SoCal Digital Symposium (SDS) serves the tech entrepreneurial community through education, content and community. Through our online initiatives as well as our brick and mortar gatherings, we connect entrepreneurs, business owners, tech geeks, and visionaries with like-minded individuals to conversations that will hopefully inspire the next great idea and/or company.
It’s not just an event…it’s a movement
Missed September's Webinar "Public Speaking In A Virtual World" with Arvee Robinson?
You can watch it here now!
This Webinar is targeted at small and medium sized businesses. There is a way to get the support you need to protect your data and your business.
"Beating The Hackers - How Can You Defend Your Company And Avoid Being Tomorrow's Front Page News?" Asher Dahan
December Webinar– "Navigating a Sea of Marketing Tech Vendors" Luke Grant
Did You Miss ... "Story - Your Simplest and Most Powerful Technology" Leah Komaiko
Recording of October Webinar
"Story - Your Simplest and Most Powerful Technology" Leah Komaiko
Leah Komaiko helps business owners, authors, entrepreneurs, and some of the world’s biggest brands tell the universal stories that only they can tell. The rich stories people believe in, buy and that ignite a movement. She is a fierce and friendly champion of the power and value of your original story.
A brand strategist, lifetime storyteller and bestselling author of many books for kids including 3 still in print over 20 years. She knows how to identify and tell the authentic, simple stories that reach hearts, change minds and are chosen to be repeated over and over.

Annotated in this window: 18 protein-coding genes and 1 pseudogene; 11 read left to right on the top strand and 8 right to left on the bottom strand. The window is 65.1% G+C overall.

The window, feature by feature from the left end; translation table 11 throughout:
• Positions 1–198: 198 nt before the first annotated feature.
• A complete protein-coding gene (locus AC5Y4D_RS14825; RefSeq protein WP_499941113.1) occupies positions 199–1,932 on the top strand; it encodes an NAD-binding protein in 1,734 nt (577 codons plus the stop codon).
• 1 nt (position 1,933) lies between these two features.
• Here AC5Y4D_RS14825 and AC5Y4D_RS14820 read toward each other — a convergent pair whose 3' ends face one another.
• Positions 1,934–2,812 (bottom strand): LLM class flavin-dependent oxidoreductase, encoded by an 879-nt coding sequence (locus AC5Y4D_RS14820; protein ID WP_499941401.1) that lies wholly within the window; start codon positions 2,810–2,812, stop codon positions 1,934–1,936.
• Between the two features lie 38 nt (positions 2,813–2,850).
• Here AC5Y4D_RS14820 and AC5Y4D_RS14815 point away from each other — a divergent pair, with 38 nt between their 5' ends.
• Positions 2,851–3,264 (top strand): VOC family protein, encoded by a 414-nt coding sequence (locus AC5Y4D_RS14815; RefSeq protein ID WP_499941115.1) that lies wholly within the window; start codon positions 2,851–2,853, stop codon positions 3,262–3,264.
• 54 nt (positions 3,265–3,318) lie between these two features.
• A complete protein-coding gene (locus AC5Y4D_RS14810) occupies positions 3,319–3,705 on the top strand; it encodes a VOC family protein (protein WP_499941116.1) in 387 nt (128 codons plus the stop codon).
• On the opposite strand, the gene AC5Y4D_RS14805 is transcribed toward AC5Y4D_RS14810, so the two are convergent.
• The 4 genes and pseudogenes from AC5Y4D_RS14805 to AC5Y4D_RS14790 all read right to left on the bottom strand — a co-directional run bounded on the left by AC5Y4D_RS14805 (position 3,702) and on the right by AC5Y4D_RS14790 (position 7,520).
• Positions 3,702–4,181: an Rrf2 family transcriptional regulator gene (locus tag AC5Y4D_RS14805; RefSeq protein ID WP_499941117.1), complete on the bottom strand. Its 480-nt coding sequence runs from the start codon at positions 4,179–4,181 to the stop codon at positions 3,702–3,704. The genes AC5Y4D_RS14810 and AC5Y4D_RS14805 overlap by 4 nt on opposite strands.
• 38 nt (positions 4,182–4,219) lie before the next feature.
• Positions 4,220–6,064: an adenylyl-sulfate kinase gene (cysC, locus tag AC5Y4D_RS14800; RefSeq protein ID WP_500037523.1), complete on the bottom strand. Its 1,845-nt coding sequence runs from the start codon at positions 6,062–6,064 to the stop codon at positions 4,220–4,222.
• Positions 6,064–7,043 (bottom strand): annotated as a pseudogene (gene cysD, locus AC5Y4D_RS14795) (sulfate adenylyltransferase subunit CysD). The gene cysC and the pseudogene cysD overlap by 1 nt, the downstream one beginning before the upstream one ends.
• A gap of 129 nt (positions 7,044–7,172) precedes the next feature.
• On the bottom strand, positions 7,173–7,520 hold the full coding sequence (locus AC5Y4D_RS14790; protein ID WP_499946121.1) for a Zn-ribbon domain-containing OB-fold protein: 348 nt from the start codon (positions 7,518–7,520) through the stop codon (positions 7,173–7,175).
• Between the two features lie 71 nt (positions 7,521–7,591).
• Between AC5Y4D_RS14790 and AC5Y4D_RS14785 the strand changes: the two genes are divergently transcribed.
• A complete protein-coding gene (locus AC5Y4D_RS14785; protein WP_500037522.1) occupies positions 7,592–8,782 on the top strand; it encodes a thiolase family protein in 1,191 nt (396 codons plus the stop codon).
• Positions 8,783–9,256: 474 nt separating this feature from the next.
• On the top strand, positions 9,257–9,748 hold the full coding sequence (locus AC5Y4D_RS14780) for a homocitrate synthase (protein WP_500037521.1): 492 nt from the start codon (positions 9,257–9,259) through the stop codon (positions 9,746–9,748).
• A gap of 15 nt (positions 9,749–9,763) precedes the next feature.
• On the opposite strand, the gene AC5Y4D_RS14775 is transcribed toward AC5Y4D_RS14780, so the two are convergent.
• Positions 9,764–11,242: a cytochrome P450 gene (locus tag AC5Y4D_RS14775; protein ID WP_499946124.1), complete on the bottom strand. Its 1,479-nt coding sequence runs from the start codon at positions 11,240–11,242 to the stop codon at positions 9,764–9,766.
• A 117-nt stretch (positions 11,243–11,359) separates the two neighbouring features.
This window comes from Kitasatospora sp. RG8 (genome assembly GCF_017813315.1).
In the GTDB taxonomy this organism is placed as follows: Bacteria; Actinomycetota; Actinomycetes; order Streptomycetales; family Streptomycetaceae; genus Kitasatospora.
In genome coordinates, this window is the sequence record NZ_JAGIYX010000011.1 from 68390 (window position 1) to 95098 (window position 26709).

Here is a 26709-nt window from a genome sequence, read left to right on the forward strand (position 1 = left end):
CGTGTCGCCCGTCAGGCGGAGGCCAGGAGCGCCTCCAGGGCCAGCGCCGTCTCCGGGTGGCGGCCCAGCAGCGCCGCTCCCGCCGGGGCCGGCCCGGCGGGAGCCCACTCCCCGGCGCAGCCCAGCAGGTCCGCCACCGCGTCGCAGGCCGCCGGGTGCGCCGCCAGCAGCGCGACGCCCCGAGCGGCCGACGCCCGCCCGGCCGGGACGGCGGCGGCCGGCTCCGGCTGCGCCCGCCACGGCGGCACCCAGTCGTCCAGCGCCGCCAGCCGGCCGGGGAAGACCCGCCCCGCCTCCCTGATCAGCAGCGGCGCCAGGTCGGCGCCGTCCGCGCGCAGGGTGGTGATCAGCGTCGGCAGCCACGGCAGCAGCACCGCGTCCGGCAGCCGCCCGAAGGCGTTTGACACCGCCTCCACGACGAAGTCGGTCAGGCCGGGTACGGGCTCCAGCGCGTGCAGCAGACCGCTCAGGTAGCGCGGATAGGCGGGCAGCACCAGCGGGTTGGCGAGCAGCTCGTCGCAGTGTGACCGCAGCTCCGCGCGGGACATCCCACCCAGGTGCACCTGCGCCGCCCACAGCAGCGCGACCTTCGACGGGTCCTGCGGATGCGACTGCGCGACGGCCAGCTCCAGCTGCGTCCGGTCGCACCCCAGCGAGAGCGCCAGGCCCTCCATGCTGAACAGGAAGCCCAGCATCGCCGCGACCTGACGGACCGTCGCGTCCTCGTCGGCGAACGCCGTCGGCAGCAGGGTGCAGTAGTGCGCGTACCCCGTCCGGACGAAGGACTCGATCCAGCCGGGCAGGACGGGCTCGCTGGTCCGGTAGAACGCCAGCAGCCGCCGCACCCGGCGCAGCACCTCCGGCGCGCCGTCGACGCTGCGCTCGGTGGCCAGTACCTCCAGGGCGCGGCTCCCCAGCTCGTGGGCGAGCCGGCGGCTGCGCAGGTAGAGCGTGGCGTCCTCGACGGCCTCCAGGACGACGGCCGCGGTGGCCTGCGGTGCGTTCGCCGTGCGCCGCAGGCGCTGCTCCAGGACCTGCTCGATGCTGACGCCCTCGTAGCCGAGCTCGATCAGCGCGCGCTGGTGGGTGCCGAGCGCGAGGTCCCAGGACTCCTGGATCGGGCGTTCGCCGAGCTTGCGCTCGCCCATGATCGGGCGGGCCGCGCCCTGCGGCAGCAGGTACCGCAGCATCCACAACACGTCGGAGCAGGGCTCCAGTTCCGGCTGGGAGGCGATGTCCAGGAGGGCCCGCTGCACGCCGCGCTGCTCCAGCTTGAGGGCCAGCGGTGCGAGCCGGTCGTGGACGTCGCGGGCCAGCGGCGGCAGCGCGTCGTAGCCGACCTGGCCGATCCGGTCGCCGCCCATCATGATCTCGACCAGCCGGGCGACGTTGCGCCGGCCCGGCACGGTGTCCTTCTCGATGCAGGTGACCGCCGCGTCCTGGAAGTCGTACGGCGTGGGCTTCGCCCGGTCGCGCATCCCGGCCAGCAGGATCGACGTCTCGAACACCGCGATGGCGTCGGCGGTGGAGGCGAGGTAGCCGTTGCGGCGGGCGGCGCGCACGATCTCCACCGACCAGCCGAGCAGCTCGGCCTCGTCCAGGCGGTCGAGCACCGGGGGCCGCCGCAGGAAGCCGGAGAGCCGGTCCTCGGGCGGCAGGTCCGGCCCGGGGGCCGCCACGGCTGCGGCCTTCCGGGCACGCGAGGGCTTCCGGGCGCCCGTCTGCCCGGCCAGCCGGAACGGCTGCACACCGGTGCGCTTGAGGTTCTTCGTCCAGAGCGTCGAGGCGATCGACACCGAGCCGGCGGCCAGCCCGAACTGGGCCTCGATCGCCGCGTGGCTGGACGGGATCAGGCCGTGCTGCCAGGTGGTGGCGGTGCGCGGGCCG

She gives her clients and customers the intangibles they truly value: a little hope, a little joy and a good reason to jump up and down no matter what you’re selling. The bottom line is your brand can only be as strong as the true stories you tell.
Author: Neil Cramer, President, AllThingsMeetings.com
Way back in the pre-internet Stone Age, every neighborhood had a “Mom and Pop” Travel Agency where you had to go to get information (remember brochures?) about a destination or hotel (or anything). There were giant Hotel & Travel indexes filled with ads and listings for every hotel in the world, plus continually updated OAG books with airline schedules. The walls were covered with posters from Cruise Lines.
As you waited for the agent to confirm whatever it is you needed to do, you sat there as they stared into an airline reservation system computer (requiring special training), typed a lot of unintelligible code, muttered under their breath, and then called an airline and waited on hold (forever) to confirm your reservation while telling you about some “fam trip” cruise they had just been on and how much they ate and drank. Meanwhile, you flipped through brochures.
The internet comes along… an airline ticket and a hotel room becomes a commodity… and boom... the mom-and-pops disappear. Left standing were the huge corporate agencies and the very high-end “carriage-trade” agencies, but for the rest of us, buying a ticket, booking a hotel room or a cruise, or renting a car, became, like gas stations, self-serve. And yes, I miss the days when some guy would fill my tank, check my oil and wash my windows. But I don’t really miss sitting in a travel agency… but I digress…
Booking groups was always a little different since there are so many details to consider, points-of-sale, meeting specs, and all the blah-blah that goes into meeting planning. Expertise and relationships with suppliers was still required.
It’s taken a while for the technology to catch up, but now, at least for the basic stuff, you can do most things yourself, on-line, and the answer to just about every question in the universe is .0002 seconds away. (Note – the big, complicated stuff still requires someone knowing what they are doing).
On the other hand, there is now so much information out there, it is almost impossible to tell who is good and who is not. Travel Advisor and Yelp may be good for individual experiences, but a) groups are different and b) I don’t know anyone who actually writes those reviews anyway. Why should I trust the crowd if I don’t even like the crowd?
That’s kind of what I do for group stuff… vet the suppliers and vendors and then recommend them to meeting planners who don’t have the time to wade through it all. It’s the relationship thing (if you’re into that). But I digress…
Here are some “Cool On-Line Resources” that are no secret unless you did not know about them already. Check them out (since they are cool).